In this guide, we compare the different types of credit cards and weigh up the pros and cons of each, so you can feel more confident choosing the best card for you.
A low rate credit card refers to the interest you'll pay on your balance.
Your credit card balance is the debt you carry over from one month to another after spending money on your card.
Because credit is borrowed money, you pay interest on your balance each month.
A low rate credit card typically has a lower interest rate than other cards, so it'll be cheaper if you regularly carry over your balance each month.
But, if you pay off your credit card balance in full every month before the interest is due, you can avoid paying interest altogether.
And some low rate credit cards might have a higher annual fee to compensate for the lower rate. So, depending on how you intend to use your card, the lowest rate card might not necessarily be the cheapest.
Many credit cards will give you some kind of reward for your spending.
Here are some popular credit card rewards you're likely to see:
The most valuable reward depends on your personal situation.
If you travel a lot, a credit card with travel insurance and air mile rewards may be best for you. Or, if you like to dine out, you could choose a card with some great dining discounts.
Remember to look at the interest rate on a card and any annual fee, and weigh these up against the rewards on offer to see what's best for you.
Explore: Compare our credit cards
Some credit cards offer an initial interest-free period in which you'll pay 0% interest on your purchases.
This can be a great way to pay for an expensive item, like a holiday or your yearly rent, repaying your balance monthly without interest. That's as long as you pay it off completely before your free period ends.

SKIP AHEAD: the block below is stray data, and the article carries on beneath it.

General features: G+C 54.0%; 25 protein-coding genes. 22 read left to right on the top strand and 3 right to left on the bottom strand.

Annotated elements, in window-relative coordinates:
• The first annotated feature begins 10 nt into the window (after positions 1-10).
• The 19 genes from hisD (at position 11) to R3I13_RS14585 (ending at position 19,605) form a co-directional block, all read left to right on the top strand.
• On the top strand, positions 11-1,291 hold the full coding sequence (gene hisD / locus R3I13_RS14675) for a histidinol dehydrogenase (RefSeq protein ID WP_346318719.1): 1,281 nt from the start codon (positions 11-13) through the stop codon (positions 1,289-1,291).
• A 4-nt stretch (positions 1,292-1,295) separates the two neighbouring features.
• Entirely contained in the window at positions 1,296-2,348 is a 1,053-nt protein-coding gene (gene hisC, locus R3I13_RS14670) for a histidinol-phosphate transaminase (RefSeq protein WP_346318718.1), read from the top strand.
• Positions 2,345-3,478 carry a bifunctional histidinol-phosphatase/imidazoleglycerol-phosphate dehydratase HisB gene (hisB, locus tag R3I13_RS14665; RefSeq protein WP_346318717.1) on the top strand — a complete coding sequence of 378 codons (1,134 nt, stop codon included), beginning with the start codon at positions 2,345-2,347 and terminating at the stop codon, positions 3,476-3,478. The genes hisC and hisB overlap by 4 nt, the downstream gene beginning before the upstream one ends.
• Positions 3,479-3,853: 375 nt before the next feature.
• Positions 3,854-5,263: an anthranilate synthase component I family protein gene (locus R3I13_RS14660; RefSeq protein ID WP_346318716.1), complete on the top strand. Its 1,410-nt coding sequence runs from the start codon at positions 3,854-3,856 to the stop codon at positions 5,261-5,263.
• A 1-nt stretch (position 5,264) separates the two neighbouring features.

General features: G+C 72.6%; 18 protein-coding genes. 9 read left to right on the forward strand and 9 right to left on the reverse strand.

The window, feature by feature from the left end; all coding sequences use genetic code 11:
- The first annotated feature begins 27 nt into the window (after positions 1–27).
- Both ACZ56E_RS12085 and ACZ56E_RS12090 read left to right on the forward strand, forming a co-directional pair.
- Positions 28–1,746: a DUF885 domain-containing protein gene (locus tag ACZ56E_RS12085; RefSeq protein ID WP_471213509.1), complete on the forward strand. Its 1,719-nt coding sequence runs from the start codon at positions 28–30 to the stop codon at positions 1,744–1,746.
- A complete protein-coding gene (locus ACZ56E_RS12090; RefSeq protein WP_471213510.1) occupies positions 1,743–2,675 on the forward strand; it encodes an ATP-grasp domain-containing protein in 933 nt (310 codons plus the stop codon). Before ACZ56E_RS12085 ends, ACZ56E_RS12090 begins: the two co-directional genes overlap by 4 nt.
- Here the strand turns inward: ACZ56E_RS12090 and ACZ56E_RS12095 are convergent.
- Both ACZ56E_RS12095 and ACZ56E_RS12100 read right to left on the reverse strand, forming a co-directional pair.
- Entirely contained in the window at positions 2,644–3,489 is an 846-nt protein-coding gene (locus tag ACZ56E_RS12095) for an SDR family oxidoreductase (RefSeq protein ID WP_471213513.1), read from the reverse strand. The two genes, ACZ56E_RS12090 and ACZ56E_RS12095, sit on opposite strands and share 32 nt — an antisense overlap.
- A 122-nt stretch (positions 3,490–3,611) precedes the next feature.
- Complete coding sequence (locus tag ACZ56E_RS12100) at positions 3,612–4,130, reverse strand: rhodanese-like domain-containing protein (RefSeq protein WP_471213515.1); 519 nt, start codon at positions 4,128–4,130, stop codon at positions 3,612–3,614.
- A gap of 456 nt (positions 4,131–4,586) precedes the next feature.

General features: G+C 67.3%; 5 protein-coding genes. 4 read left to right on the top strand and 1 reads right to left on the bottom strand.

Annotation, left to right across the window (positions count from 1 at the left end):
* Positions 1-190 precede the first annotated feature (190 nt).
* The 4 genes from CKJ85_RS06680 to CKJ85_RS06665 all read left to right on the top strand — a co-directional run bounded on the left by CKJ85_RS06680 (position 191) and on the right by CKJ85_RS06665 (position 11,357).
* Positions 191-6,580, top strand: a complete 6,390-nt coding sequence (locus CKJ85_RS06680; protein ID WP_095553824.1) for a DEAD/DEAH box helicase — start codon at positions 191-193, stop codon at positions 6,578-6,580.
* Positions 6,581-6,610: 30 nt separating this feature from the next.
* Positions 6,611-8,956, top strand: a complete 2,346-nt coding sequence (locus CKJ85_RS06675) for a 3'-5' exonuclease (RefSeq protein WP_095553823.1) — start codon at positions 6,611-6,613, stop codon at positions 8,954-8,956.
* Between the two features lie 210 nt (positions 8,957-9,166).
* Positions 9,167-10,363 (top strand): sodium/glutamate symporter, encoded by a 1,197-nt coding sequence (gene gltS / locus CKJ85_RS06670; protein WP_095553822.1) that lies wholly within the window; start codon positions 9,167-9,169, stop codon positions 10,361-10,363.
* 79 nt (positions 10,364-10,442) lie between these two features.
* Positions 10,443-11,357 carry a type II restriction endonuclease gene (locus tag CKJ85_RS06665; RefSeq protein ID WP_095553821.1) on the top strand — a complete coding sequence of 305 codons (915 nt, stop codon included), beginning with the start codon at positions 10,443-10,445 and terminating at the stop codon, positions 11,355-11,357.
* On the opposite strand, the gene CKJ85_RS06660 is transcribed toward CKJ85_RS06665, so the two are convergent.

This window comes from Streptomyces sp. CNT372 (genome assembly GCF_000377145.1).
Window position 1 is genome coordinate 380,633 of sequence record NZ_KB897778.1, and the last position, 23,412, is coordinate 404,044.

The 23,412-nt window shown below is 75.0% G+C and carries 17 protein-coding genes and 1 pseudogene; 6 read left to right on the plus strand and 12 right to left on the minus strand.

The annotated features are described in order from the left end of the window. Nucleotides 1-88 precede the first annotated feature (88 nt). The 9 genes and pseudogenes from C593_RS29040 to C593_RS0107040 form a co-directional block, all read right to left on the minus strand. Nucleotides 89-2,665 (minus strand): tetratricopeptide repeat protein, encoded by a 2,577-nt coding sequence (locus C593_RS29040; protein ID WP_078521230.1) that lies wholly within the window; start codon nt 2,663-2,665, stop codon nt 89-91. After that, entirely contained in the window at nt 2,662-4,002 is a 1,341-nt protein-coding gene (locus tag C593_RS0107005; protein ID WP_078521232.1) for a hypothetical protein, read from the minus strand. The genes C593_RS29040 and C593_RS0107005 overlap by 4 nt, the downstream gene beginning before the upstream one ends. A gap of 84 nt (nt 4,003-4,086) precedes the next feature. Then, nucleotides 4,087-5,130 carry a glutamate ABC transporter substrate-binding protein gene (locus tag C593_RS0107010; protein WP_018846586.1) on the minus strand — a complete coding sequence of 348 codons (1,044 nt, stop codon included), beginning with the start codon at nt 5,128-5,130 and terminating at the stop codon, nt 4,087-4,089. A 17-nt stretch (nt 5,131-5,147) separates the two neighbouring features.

It's important to still have look at what the Fixed Annual percentage rate will be after your 0% period ends.
Explore: What is a Flexi Instalment Plan?
Balance transfer credit cards work in a similar way to 0% purchase credit cards. You get an initial period in which you won't pay interest on any outstanding balances you transfer from other cards.
Transferring your balance from one card to another can help consolidate your debt and make it easier to manage.
And a card with no interest on balance transfers for an initial period can help you repay what you owe gradually at a lower cost.
Once your balance transfer interest-free period ends, you'll be charged at your card's Fixed Annual percentage rate, so try and clear your balance before this date if you can.
Explore: What is a balance transfer?
Using a credit card responsibly is a great way to boost your credit score.
When you apply to borrow money, for example, through a mortgage, your bank will check your credit score to help decide whether to lend to you.
If you've managed debt well in the past, you'll have a higher score, and you'll be more likely to get approved.
And using a credit card is a great way to demonstrate your ability to manage debt, as long as you use it in the right way.
Here are the key things to remember when using a credit card to boost your credit score:
You can check your current credit score on the AECB website.
If you travel a lot, whether it's for business or pleasure, a credit card with travel rewards might be the best for you.
Although you could pay an annual fee or a higher interest rate for this type of card, the travel benefits can outweigh the costs.
Here are some popular travel credit card perks:
Explore: How do Air Miles work?
Some credit cards allow you to transfer credit directly into your bank account, usually for a fee. This could be useful to pay off your overdraft or to prepare for a large scheduled payment that's due from your account.
We offer this service through our Cash Instalment Plans.
Explore: What is a Cash Instalment Plan?
Learn how credit card charges work and how you can avoid them.